An acoustic transfer function (ATF) is defined as the relationship between a sound level of a source, and the sound level at some remote point known as the receiver. A practical example of a sound source on a vehicle might be the engine, an exhaust tailpipe orifice or an individual component such as a steering pump. The receiver in this context is often simply the driver or passengers ear.
Why are ATF’s important?
ATF’s describe how much the noise of a source is attenuated or reduced before it reaches the receiver. For example how much lower the noise of the vehicles engine is inside the passenger cabin, than inside the engine bay. Along with the source’s sound level, the ATF plays an important role in how much sound is observed by the receiver, or in practical terms how isolated the driver or passenger feels from the vehicles noise sources such as the engine, or tyres. Optimisation of the vehicles ATF’s therefore plays a crucial role in the overall refinement of a passenger vehicle.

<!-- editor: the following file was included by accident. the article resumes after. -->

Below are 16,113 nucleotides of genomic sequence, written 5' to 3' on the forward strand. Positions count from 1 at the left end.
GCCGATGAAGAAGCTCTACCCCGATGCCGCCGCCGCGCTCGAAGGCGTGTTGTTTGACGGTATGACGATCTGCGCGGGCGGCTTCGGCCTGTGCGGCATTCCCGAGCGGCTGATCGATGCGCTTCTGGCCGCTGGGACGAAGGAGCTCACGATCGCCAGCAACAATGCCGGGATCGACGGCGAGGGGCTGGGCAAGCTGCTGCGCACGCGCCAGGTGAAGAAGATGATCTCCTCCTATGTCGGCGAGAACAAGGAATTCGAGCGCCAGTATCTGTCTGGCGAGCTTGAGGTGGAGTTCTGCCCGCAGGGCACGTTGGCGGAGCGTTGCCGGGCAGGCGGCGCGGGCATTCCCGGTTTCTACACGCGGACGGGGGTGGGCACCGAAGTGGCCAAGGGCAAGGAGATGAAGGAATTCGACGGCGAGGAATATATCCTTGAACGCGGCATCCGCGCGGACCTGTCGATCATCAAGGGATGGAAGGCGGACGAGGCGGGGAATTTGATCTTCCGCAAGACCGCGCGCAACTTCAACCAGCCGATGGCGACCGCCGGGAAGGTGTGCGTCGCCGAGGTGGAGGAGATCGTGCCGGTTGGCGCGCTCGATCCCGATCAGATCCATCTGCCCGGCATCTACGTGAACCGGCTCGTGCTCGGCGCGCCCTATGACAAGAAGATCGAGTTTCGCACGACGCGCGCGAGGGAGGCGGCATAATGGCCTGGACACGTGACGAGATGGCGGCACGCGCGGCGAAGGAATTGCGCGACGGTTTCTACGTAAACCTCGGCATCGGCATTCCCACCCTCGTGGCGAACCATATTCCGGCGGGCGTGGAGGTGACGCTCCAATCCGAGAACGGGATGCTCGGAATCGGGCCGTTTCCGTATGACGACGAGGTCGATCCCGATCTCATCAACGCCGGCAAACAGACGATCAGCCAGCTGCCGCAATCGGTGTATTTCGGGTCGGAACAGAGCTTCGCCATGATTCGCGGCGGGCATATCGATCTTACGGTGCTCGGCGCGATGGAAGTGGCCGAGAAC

Types of ATF’s
The most common types of airborne transfer functions are:-
Other types of transfer functions deal with the relationships between a vibrating source and an acoustic receiver (NTF), and where both the source and receiver are vibrating (VTF).
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